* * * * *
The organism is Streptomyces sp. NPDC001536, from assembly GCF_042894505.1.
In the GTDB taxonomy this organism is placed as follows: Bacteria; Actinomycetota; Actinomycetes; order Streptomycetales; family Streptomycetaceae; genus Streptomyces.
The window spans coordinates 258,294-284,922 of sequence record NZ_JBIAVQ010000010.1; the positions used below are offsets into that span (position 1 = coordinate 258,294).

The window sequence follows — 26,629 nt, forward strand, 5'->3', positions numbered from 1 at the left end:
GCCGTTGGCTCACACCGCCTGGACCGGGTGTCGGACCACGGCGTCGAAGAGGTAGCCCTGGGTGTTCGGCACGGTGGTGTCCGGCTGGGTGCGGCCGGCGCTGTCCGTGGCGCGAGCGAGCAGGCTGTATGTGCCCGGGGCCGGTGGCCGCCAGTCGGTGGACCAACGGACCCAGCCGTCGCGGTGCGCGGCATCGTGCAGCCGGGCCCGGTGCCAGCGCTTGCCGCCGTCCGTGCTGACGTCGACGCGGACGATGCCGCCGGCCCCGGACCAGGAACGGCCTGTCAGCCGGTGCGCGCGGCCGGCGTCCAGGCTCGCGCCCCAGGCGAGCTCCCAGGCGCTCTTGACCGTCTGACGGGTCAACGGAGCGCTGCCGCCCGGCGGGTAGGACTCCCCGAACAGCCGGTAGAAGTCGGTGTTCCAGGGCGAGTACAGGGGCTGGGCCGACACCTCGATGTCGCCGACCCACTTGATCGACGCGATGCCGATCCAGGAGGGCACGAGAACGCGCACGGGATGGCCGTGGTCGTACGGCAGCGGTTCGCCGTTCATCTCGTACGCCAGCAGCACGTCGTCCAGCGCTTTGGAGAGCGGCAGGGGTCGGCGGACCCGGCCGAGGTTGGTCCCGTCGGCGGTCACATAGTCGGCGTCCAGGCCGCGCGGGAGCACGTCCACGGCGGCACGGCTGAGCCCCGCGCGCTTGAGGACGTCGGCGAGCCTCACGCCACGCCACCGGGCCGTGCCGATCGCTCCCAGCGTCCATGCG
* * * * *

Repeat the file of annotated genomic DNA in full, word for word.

The organism is Streptomyces sp. NPDC001536, from assembly GCF_042894505.1.
In the GTDB taxonomy this organism is placed as follows: Bacteria; Actinomycetota; Actinomycetes; order Streptomycetales; family Streptomycetaceae; genus Streptomyces.
The window spans coordinates 258,294-284,922 of sequence record NZ_JBIAVQ010000010.1; the positions used below are offsets into that span (position 1 = coordinate 258,294).

The window sequence follows — 26,629 nt, forward strand, 5'->3', positions numbered from 1 at the left end:
GCCGTTGGCTCACACCGCCTGGACCGGGTGTCGGACCACGGCGTCGAAGAGGTAGCCCTGGGTGTTCGGCACGGTGGTGTCCGGCTGGGTGCGGCCGGCGCTGTCCGTGGCGCGAGCGAGCAGGCTGTATGTGCCCGGGGCCGGTGGCCGCCAGTCGGTGGACCAACGGACCCAGCCGTCGCGGTGCGCGGCATCGTGCAGCCGGGCCCGGTGCCAGCGCTTGCCGCCGTCCGTGCTGACGTCGACGCGGACGATGCCGCCGGCCCCGGACCAGGAACGGCCTGTCAGCCGGTGCGCGCGGCCGGCGTCCAGGCTCGCGCCCCAGGCGAGCTCCCAGGCGCTCTTGACCGTCTGACGGGTCAACGGAGCGCTGCCGCCCGGCGGGTAGGACTCCCCGAACAGCCGGTAGAAGTCGGTGTTCCAGGGCGAGTACAGGGGCTGGGCCGACACCTCGATGTCGCCGACCCACTTGATCGACGCGATGCCGATCCAGGAGGGCACGAGAACGCGCACGGGATGGCCGTGGTCGTACGGCAGCGGTTCGCCGTTCATCTCGTACGCCAGCAGCACGTCGTCCAGCGCTTTGGAGAGCGGCAGGGGTCGGCGGACCCGGCCGAGGTTGGTCCCGTCGGCGGTCACATAGTCGGCGTCCAGGCCGCGCGGGAGCACGTCCACGGCGGCACGGCTGAGCCCCGCGCGCTTGAGGACGTCGGCGAGCCTCACGCCACGCCACCGGGCCGTGCCGATCGCTCCCAGCGTCCATGCG